To configure using the Local Group Policy Editor, begin by navigating to the User Configuration\Administrative Templates\Windows Components\File Explorer. To open the GPO setting window, double-click on Display confirmation dialog when deleting files. In that window, click the Enabled radio button to allow users to see a confirmation dialog box when deleting a file or folder.

The above GPO setting, when configured either from the Local Group Policy Editor or the Active Directory GPO, creates a registry entry called ConfirmFileDelete at HKEY_CURRENT_USER\Software\Microsoft\Windows\CurrentVersion\Policies\Explorer registry location on the local computer, as shown in Figure 1.

Figure 1

A GPO setting allows admins to display a dialog box when a file is deleted.
Use Group Policy Editor to set a confirmation dialog for file or folder deletion.

Users can also change this behavior by navigating to the property page of the Recycle Bin and then checking the Display delete confirmation dialog checkbox on the General tab, as shown in the screenshot below:

Figure 2

Set deletion default notification in Recycle Bin Properties.
Here is a simple way to set a dialog box to appear during file deletion.

If the Display delete confirmation dialog option is grayed out, that means this setting is controlled by a GPO setting configured either using the Local Group Policy Editor or at an Active Directory domain controller. Note that this applies to both Windows 8 and Windows 8.1.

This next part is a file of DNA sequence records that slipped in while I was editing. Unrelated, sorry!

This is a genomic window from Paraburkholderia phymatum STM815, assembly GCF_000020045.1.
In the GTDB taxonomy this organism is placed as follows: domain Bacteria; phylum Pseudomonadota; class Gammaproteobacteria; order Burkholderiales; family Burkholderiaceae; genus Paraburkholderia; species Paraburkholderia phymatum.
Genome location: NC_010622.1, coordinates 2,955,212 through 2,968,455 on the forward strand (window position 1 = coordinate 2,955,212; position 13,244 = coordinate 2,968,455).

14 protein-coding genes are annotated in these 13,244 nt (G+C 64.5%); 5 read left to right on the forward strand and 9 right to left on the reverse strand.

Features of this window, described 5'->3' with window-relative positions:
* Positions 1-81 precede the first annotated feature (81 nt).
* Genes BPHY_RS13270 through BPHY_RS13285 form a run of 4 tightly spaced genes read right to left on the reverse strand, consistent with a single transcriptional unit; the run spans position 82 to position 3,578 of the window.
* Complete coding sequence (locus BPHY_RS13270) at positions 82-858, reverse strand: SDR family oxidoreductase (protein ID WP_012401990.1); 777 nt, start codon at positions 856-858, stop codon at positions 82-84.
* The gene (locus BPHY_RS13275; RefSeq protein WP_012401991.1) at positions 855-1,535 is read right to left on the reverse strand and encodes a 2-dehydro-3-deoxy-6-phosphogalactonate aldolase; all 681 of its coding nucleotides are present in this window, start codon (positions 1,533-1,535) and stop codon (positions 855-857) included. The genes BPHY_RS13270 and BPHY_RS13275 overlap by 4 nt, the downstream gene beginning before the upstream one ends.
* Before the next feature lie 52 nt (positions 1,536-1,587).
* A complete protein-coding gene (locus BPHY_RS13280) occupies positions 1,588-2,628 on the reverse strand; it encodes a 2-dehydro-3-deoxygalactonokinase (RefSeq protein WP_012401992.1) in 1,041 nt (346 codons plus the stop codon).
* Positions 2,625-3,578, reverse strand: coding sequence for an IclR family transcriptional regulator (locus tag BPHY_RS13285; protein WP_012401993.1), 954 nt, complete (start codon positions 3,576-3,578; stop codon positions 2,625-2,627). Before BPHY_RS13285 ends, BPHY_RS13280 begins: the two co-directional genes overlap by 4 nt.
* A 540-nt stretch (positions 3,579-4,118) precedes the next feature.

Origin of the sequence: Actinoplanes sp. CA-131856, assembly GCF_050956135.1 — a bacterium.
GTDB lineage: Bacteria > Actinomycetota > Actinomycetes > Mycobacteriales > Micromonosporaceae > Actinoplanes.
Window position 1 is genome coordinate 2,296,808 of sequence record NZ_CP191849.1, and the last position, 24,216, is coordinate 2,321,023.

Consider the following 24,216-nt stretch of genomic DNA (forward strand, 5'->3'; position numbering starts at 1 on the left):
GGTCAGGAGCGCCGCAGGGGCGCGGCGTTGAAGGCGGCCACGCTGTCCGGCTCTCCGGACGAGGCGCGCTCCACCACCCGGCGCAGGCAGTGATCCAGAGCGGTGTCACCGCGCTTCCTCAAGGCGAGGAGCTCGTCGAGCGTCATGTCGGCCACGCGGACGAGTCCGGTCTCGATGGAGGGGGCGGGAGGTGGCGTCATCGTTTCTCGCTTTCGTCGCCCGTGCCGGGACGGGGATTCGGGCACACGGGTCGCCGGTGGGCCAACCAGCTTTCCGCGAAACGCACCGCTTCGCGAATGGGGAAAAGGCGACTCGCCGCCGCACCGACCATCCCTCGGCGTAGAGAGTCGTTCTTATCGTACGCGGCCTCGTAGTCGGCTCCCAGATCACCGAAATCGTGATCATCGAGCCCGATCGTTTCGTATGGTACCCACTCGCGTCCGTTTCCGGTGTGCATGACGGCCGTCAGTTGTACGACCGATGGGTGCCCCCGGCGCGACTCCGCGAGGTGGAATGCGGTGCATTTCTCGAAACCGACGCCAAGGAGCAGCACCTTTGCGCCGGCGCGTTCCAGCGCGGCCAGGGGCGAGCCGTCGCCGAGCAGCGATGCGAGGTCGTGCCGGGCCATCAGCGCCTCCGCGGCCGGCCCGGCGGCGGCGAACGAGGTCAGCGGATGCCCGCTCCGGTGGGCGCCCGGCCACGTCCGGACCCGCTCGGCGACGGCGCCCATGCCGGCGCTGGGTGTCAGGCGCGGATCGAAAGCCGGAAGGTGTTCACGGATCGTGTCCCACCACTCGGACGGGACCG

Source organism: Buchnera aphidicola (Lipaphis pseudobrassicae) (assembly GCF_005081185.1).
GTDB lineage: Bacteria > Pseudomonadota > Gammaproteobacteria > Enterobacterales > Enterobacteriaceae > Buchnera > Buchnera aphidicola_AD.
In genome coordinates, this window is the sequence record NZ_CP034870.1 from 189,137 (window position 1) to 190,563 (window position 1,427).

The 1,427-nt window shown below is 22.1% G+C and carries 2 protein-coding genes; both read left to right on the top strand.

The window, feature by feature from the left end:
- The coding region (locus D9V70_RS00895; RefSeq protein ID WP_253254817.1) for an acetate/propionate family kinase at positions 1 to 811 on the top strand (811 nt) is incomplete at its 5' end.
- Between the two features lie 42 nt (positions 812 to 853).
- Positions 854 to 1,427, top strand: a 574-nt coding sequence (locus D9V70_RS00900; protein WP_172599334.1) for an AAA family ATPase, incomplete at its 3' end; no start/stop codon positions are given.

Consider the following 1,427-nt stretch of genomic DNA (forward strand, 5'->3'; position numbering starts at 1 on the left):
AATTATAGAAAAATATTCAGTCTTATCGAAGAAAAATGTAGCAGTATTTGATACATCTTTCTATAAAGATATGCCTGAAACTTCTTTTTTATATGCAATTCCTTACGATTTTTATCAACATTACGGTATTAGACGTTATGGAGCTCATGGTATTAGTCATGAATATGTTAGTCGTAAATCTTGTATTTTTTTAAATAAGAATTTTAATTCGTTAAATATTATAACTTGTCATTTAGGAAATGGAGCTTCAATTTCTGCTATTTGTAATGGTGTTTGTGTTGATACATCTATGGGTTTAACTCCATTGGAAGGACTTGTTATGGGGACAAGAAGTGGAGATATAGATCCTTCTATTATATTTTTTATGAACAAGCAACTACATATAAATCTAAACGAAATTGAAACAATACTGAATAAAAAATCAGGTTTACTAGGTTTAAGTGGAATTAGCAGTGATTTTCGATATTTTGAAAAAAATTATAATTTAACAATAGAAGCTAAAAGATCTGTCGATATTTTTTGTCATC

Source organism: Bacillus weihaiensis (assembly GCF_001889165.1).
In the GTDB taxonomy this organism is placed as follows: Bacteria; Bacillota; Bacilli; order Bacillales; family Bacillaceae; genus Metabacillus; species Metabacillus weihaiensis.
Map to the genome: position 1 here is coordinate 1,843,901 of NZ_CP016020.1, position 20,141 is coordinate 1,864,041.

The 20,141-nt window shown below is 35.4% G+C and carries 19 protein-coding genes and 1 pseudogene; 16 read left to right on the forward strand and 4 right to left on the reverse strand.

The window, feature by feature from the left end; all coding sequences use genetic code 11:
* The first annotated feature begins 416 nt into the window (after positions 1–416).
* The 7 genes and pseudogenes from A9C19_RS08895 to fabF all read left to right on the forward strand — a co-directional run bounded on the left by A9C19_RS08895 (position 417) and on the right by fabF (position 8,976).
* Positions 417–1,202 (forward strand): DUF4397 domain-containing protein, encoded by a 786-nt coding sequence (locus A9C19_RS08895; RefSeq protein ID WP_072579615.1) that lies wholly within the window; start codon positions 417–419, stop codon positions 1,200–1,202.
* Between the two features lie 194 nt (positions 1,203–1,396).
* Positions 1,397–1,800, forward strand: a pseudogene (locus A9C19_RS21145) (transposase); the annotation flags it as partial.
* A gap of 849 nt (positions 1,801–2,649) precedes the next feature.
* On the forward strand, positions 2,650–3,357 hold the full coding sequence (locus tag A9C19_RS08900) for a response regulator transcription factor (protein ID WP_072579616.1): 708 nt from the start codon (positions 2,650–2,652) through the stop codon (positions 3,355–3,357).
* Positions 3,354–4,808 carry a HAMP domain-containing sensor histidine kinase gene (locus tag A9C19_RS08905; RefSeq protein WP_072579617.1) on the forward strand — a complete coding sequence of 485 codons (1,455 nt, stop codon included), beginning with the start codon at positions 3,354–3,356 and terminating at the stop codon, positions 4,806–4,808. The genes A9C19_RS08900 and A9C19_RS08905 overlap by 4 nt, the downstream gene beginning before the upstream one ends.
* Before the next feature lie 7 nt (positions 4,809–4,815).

In my next article, we'll look at how to prevent the uninstallation of Windows 8 apps and how to disable the Windows Store.

Next Steps

Learn how to use new Group Policy settings to control the Windows 8.1 UI

Provide users a standard Windows 8.1 Start screen with Group Policy

Troubleshooting a Windows system that won't shut down

Keep users from messing with the Windows Control Panel

Connecting to networks with Windows 8 Group Policy and Active Directory

Desktop Group Policy settings can help secure local admin groups

This was last published in October 2014

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Have you changed any of the default Windows 8.1 settings, and why?
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I would recommend using the Microsoft Security Compliance Manager (SCM) as the Baseline for All Microsoft Applications and Operating Systems.  SCM templates will have the default security settings and the recommended security settings for a more secure environment.

I am not saying to do everything Microsoft recommends because your legacy environment may not support certain parameter settings.  So, "vet" each Parameter and Setting.

When you have customized your own Template, SCM has an export feature to create GPOs.  So all you need to do is "restore" the exported GPO into AD and the settings are "nearly" done.  Like all things TEST in a TEST OU first before going into production.

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I have changed a number of the default settings, mostly because I am running some legacy apps that will not run under the default settings of it.  In some cases these are tweaks that had to be done, and do not need to done for everyone.  If it is an issue that has to be done and provided to everyone else, you can export this change as a .reg file and re-import to every one else.  One of the very very critical things that you do though, is do backups of everything before you change it, so you can restore it the change does not work.  This is very important.